Gene found in humans, mice protects cornea transparency

December 12, 2011

A transparent cornea is essential for vision, which is why the eye has evolved to nourish the cornea without blood vessels. But for millions of people around the world, diseases of the eye or trauma spur the growth of blood vessels and can cause blindness.

A new Northwestern Medicine study has identified a gene that plays a major role in maintaining clarity of the cornea in humans and mice -- and could possibly be used as gene therapy to treat diseases that cause blindness. The paper is published in the .

"We believe we've discovered the master regulator gene that prevents the formation of blood vessels in the eye and protects the clarity of the cornea," said lead author Tsutomu Kume, associate professor of medicine at Northwestern University Feinberg School of Medicine and a researcher at Feinberg Cardiovascular Research Institute.

The existence of the gene, FoxC1, was previously known, but its role in maintaining a clear cornea is a new finding. Working with a special breed of mice that are missing this gene, Kume and colleagues found abnormal vascular formations, or blood vessels, streaking their corneas and blocking light.

When Kume discovered the corneal blood vessels in the , he called a collaborator at the University of Alberta in Canada, Ordan Lehmann, MD, professor of ophthalmology and .

Lehmann found that his patients who have a single copy of this mutated FoxC1 gene -- and who have -- also have abnormal in their eyes.

"The exciting thing is by showing the loss of FoxC1 causes vascularization of the cornea, it means increasing levels of the gene might help prevent the of blood vessels, potentially in multiple eye disorders that cause blindness," said Lehmann, a coauthor on the paper. "That's the hope." One possible use might be in corneal transplants, he said, where the growth of new blood vessels onto the transplanted cornea is a major problem.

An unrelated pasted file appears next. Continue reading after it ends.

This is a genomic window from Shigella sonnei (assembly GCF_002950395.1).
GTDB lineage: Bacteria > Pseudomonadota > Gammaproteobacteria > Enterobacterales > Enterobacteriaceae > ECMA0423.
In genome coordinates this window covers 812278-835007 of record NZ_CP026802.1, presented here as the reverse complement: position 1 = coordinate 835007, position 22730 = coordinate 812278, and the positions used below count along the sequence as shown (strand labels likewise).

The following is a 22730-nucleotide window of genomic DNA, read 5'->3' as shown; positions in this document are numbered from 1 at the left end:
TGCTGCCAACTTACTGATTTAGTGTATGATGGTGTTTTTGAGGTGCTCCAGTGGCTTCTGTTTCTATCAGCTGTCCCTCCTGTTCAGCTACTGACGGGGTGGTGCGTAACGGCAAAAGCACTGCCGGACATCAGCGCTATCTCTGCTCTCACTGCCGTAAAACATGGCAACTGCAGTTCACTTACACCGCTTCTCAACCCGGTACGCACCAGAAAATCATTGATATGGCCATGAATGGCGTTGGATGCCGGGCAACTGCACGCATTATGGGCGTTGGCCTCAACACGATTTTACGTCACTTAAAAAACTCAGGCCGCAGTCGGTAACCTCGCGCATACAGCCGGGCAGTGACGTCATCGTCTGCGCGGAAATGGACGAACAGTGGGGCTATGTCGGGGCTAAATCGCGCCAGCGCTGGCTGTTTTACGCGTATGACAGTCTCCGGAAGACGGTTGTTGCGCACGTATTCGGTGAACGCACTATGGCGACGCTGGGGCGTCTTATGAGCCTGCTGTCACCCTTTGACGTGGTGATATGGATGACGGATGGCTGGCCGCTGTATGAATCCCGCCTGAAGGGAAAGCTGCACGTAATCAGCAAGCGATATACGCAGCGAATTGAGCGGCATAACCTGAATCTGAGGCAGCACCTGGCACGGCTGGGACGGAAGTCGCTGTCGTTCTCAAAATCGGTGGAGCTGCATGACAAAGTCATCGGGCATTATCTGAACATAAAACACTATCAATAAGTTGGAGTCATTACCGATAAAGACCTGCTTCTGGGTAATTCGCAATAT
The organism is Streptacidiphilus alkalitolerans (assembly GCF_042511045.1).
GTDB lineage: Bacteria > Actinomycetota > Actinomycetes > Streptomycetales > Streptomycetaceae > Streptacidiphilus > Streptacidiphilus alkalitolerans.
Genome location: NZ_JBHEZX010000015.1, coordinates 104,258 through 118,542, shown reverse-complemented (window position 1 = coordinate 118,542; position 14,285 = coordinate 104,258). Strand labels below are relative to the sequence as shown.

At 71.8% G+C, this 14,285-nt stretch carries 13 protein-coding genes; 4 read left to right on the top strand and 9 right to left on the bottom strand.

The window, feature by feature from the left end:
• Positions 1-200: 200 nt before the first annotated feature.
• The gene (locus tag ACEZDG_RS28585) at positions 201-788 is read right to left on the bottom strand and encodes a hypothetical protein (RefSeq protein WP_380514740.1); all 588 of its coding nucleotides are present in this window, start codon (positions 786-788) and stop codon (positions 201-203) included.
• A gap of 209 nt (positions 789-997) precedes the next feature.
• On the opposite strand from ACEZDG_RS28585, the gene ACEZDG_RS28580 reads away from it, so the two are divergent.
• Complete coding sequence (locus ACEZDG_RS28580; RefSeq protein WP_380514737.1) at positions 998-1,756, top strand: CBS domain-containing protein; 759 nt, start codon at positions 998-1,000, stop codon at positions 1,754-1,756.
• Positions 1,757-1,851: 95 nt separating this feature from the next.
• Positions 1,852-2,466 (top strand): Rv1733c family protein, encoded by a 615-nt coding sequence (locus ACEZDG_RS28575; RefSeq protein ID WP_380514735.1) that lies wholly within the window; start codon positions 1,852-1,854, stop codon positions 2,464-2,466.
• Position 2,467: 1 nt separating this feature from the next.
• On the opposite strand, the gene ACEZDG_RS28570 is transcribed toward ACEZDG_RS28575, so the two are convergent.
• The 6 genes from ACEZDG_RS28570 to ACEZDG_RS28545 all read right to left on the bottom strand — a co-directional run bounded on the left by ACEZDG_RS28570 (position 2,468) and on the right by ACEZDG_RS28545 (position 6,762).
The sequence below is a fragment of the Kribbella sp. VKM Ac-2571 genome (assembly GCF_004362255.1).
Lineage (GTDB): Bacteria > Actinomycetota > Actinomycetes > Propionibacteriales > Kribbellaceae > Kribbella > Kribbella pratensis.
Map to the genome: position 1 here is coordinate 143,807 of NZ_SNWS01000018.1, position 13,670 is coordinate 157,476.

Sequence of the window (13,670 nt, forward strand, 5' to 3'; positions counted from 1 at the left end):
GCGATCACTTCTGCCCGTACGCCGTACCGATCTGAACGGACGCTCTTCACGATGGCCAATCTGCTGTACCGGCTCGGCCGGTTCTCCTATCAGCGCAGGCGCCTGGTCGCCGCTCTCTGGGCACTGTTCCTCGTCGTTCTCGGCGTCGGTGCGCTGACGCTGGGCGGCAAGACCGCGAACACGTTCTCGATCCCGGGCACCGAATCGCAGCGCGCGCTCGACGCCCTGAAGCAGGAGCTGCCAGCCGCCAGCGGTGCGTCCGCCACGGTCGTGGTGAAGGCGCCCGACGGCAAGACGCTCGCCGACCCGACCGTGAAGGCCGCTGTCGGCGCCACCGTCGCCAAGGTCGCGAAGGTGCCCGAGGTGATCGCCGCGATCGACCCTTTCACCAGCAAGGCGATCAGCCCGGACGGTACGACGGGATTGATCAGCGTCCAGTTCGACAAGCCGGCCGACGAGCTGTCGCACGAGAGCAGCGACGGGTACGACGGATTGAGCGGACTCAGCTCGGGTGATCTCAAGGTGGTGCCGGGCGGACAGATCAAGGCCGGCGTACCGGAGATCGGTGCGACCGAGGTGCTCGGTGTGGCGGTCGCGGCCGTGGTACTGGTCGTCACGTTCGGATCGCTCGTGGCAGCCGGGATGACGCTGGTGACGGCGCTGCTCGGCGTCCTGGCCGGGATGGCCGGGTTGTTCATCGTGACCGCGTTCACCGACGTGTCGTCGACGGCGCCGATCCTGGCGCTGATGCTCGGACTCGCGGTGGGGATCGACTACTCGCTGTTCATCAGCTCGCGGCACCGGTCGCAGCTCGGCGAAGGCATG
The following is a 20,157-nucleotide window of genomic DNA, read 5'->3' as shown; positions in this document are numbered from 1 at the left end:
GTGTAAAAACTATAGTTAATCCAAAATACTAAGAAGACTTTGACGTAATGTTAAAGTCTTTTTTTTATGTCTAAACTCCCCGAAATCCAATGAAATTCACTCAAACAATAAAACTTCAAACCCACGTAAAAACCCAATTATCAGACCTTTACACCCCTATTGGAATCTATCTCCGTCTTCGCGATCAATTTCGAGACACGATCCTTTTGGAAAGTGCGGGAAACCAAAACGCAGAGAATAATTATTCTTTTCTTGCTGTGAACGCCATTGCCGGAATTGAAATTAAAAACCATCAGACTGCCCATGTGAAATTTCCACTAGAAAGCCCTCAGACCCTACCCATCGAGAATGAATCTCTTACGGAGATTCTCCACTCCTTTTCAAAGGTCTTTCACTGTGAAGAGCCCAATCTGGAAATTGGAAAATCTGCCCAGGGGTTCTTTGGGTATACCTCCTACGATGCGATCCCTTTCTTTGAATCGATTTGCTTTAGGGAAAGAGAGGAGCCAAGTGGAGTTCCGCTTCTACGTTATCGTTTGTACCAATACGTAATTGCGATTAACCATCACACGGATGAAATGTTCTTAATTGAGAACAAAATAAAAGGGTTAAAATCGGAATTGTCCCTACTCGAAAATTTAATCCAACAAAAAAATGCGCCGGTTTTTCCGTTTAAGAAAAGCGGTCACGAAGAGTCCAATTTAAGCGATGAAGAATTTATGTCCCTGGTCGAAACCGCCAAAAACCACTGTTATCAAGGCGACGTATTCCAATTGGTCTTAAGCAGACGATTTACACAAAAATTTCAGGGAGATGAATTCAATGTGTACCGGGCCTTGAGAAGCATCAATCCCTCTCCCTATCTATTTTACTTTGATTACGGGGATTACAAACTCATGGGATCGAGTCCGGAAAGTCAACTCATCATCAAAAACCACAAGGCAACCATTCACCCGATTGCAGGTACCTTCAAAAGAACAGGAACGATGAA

Kume next plans to test the gene therapy in mice to see if injecting FoxC1 inhibits the formation of blood vessels in the cornea.

Related Stories

Recommended for you

Phenotype varies for presumed pathogenic variants in KCNB1

August 16, 2017
(HealthDay)—De novo KCNB1 missense and loss-of-function variants are associated with neurodevelopmental disorders, with or without seizures, according to a study published online Aug. 14 in JAMA Neurology.

Genetic variants found to play key role in human immune system

August 16, 2017
It is widely recognized that people respond differently to infections. This can partially be explained by genetics, shows a new study published today in Nature Communications by an international collaboration of researchers ...

Active non-coding DNA might help pinpoint genetic risk for psychiatric disorders

August 16, 2017
Northwestern Medicine scientists have demonstrated a new method of analyzing non-coding regions of DNA in neurons, which may help to pinpoint which genetic variants are most important to the development of schizophrenia and ...

Evolved masculine and feminine behaviors can be inherited from social environment

August 15, 2017
The different ways men and women behave, passed down from generation to generation, can be inherited from our social environment - not just from genes, experts have suggested.

Attitudes on human genome editing vary, but all agree conversation is necessary

August 10, 2017
In early August 2017, an international team of scientists announced they had successfully edited the DNA of human embryos. As people process the political, moral and regulatory issues of the technology—which nudges us closer ...

Two genes help older brain gain new cells

August 10, 2017
Two genes act as molecular midwives to the birth of neurons in adult mammals and when inactivated in mice cause symptoms of Fragile X Syndrome, a major cause of mental retardation, a new Yale University study has shown.

0 comments

Please sign in to add a comment. Registration is free, and takes less than a minute. Read more

Click here to reset your password.
Sign in to get notified via email when new comments are made.